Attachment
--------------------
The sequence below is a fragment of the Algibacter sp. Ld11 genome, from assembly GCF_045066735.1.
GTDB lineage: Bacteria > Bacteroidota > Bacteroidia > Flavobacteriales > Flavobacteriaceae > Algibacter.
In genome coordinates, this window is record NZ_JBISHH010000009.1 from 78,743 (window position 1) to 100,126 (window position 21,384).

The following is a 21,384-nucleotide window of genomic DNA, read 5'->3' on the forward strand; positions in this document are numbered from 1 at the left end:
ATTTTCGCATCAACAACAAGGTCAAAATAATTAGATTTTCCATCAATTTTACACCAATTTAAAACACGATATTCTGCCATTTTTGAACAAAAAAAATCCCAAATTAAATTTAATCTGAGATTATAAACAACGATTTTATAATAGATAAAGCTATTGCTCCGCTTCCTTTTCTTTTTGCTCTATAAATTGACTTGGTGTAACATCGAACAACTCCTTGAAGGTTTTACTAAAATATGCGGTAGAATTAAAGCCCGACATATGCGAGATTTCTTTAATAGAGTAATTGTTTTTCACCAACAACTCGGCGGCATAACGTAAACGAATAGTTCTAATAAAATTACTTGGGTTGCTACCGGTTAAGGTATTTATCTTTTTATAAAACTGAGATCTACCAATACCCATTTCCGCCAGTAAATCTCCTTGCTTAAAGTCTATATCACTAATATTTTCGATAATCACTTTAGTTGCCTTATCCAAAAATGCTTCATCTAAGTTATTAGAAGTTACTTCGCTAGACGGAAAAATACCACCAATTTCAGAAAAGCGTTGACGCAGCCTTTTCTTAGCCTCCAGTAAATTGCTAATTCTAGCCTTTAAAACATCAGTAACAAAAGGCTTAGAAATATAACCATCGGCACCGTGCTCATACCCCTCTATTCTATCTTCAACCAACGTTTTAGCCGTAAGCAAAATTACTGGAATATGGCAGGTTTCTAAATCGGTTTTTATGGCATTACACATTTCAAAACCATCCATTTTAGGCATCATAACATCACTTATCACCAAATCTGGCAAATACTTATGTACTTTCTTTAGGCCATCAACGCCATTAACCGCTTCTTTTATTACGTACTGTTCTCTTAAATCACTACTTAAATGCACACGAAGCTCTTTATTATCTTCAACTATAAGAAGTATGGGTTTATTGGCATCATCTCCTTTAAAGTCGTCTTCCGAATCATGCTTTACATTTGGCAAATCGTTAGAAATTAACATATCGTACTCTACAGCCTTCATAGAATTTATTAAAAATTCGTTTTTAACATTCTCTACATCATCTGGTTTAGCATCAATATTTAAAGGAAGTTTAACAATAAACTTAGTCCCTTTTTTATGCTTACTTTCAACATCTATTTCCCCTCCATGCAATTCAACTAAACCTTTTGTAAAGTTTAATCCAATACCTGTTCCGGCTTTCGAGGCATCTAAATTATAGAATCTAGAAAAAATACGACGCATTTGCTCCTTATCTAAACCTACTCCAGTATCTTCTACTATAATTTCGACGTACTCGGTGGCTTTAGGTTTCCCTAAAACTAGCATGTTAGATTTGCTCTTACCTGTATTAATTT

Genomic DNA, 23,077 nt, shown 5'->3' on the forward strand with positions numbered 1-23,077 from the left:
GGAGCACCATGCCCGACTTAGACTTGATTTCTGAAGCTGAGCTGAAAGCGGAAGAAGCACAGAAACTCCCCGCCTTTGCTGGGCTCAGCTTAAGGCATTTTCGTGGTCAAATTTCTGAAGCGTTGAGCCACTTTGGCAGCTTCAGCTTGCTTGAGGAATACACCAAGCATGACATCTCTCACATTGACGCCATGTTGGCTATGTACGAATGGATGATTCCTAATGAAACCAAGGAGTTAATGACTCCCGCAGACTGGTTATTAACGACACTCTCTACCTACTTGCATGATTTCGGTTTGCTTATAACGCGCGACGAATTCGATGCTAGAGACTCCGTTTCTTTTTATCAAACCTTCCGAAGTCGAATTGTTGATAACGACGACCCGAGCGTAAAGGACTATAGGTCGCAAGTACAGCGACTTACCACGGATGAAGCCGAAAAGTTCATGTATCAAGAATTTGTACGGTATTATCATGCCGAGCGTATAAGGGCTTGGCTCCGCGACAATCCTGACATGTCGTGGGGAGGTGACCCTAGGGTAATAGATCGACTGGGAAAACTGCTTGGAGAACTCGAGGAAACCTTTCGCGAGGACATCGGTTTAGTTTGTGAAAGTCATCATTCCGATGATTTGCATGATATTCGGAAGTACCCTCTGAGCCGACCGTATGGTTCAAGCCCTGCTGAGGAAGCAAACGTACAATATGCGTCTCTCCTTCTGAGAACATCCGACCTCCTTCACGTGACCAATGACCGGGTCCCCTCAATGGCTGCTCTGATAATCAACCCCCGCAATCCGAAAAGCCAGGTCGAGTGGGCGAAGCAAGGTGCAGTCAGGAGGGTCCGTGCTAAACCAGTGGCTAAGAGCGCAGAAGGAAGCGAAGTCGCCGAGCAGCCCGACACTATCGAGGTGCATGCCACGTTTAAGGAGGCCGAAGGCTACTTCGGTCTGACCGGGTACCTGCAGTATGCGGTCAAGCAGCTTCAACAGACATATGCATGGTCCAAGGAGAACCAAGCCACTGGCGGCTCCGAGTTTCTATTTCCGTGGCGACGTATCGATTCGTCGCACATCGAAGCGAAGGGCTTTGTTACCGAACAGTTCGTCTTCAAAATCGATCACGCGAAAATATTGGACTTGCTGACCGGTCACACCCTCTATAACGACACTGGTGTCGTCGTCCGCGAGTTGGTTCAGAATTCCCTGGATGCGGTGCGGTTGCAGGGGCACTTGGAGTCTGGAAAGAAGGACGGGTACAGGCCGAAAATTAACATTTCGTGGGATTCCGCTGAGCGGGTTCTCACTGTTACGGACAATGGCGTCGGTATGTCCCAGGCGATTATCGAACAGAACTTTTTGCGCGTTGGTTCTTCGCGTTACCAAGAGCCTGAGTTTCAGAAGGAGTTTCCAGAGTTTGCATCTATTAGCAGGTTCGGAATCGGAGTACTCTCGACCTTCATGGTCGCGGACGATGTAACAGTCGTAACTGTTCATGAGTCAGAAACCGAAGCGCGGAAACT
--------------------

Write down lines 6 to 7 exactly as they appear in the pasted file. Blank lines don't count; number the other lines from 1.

Genomic DNA, 23,077 nt, shown 5'->3' on the forward strand with positions numbered 1-23,077 from the left:
GGAGCACCATGCCCGACTTAGACTTGATTTCTGAAGCTGAGCTGAAAGCGGAAGAAGCACAGAAACTCCCCGCCTTTGCTGGGCTCAGCTTAAGGCATTTTCGTGGTCAAATTTCTGAAGCGTTGAGCCACTTTGGCAGCTTCAGCTTGCTTGAGGAATACACCAAGCATGACATCTCTCACATTGACGCCATGTTGGCTATGTACGAATGGATGATTCCTAATGAAACCAAGGAGTTAATGACTCCCGCAGACTGGTTATTAACGACACTCTCTACCTACTTGCATGATTTCGGTTTGCTTATAACGCGCGACGAATTCGATGCTAGAGACTCCGTTTCTTTTTATCAAACCTTCCGAAGTCGAATTGTTGATAACGACGACCCGAGCGTAAAGGACTATAGGTCGCAAGTACAGCGACTTACCACGGATGAAGCCGAAAAGTTCATGTATCAAGAATTTGTACGGTATTATCATGCCGAGCGTATAAGGGCTTGGCTCCGCGACAATCCTGACATGTCGTGGGGAGGTGACCCTAGGGTAATAGATCGACTGGGAAAACTGCTTGGAGAACTCGAGGAAACCTTTCGCGAGGACATCGGTTTAGTTTGTGAAAGTCATCATTCCGATGATTTGCATGATATTCGGAAGTACCCTCTGAGCCGACCGTATGGTTCAAGCCCTGCTGAGGAAGCAAACGTACAATATGCGTCTCTCCTTCTGAGAACATCCGACCTCCTTCACGTGACCAATGACCGGGTCCCCTCAATGGCTGCTCTGATAATCAACCCCCGCAATCCGAAAAGCCAGGTCGAGTGGGCGAAGCAAGGTGCAGTCAGGAGGGTCCGTGCTAAACCAGTGGCTAAGAGCGCAGAAGGAAGCGAAGTCGCCGAGCAGCCCGACACTATCGAGGTGCATGCCACGTTTAAGGAGGCCGAAGGCTACTTCGGTCTGACCGGGTACCTGCAGTATGCGGTCAAGCAGCTTCAACAGACATATGCATGGTCCAAGGAGAACCAAGCCACTGGCGGCTCCGAGTTTCTATTTCCGTGGCGACGTATCGATTCGTCGCACATCGAAGCGAAGGGCTTTGTTACCGAACAGTTCGTCTTCAAAATCGATCACGCGAAAATATTGGACTTGCTGACCGGTCACACCCTCTATAACGACACTGGTGTCGTCGTCCGCGAGTTGGTTCAGAATTCCCTGGATGCGGTGCGGTTGCAGGGGCACTTGGAGTCTGGAAAGAAGGACGGGTACAGGCCGAAAATTAACATTTCGTGGGATTCCGCTGAGCGGGTTCTCACTGTTACGGACAATGGCGTCGGTATGTCCCAGGCGATTATCGAACAGAACTTTTTGCGCGTTGGTTCTTCGCGTTACCAAGAGCCTGAGTTTCAGAAGGAGTTTCCAGAGTTTGCATCTATTAGCAGGTTCGGAATCGGAGTACTCTCGACCTTCATGGTCGCGGACGATGTAACAGTCGTAACTGTTCATGAGTCAGAAACCGAAGCGCGGAAACT